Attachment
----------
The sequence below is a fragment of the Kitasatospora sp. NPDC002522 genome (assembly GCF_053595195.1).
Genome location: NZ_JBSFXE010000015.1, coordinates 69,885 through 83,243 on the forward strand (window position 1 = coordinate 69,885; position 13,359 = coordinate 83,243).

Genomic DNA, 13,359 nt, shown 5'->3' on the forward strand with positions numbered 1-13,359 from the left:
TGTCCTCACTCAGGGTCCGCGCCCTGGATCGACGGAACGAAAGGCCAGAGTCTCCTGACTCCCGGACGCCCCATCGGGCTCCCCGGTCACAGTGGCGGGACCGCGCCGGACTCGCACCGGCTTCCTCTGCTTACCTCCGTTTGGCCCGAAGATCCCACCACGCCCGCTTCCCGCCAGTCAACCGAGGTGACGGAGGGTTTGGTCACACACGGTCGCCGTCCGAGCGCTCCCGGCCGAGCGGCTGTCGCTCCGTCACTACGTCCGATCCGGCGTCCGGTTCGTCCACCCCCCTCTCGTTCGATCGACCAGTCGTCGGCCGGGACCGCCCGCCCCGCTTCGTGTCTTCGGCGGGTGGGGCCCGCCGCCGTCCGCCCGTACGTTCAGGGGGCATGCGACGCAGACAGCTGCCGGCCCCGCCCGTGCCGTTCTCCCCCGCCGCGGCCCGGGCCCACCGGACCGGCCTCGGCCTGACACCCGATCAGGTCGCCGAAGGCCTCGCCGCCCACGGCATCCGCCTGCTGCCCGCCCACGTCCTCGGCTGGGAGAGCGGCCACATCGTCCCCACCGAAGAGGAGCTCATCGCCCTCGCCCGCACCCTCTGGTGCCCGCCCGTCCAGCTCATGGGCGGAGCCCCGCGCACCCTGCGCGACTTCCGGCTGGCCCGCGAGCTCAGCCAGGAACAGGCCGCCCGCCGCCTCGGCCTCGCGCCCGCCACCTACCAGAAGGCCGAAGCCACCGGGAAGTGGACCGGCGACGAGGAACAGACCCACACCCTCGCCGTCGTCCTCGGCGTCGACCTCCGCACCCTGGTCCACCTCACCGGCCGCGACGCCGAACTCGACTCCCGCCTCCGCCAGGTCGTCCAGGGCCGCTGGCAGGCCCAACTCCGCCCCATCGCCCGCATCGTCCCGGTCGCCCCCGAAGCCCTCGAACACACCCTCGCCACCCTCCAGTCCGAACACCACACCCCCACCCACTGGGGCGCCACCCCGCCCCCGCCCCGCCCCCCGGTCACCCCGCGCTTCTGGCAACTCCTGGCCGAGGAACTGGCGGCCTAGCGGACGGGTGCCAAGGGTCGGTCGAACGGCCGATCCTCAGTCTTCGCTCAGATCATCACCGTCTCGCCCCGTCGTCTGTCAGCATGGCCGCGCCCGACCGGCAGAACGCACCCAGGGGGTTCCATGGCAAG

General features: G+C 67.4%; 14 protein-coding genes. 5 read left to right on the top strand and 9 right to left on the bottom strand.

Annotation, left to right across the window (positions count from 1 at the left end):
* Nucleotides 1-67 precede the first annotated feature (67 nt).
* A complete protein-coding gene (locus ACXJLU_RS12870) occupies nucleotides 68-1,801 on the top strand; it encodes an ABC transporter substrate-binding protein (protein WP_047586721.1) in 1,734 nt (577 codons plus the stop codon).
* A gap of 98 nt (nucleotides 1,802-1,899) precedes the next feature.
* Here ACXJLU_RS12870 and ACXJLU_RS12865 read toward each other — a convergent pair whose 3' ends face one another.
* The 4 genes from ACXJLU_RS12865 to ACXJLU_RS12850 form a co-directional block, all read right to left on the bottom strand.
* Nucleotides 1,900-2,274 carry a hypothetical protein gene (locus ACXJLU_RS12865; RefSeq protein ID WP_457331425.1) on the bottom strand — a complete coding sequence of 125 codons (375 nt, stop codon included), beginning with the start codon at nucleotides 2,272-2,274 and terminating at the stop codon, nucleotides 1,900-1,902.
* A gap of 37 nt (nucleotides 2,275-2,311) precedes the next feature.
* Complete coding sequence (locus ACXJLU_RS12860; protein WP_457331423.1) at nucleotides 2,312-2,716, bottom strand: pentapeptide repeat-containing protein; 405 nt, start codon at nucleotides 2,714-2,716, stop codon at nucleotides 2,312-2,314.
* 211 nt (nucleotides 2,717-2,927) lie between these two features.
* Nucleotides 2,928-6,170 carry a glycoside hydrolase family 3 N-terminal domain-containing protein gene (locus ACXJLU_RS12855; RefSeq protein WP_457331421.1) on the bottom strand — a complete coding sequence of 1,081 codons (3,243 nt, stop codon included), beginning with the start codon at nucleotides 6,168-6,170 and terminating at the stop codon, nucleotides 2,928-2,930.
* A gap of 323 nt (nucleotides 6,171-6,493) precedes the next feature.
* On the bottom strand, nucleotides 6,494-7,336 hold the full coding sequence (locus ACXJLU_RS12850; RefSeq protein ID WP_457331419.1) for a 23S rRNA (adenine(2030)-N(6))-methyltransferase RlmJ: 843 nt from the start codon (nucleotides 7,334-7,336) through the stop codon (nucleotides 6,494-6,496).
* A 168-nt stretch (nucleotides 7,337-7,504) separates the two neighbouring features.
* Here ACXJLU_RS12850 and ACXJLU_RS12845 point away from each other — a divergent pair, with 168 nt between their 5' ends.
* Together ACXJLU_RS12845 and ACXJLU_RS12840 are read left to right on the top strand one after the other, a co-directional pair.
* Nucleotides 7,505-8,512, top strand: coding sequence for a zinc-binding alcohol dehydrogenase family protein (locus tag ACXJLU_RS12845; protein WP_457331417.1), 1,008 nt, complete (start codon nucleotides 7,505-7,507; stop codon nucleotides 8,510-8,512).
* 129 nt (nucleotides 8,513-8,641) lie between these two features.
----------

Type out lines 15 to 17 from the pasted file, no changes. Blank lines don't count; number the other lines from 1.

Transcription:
* 211 nt (nucleotides 2,717-2,927) lie between these two features.
* Nucleotides 2,928-6,170 carry a glycoside hydrolase family 3 N-terminal domain-containing protein gene (locus ACXJLU_RS12855; RefSeq protein WP_457331421.1) on the bottom strand — a complete coding sequence of 1,081 codons (3,243 nt, stop codon included), beginning with the start codon at nucleotides 6,168-6,170 and terminating at the stop codon, nucleotides 2,928-2,930.
* A gap of 323 nt (nucleotides 6,171-6,493) precedes the next feature.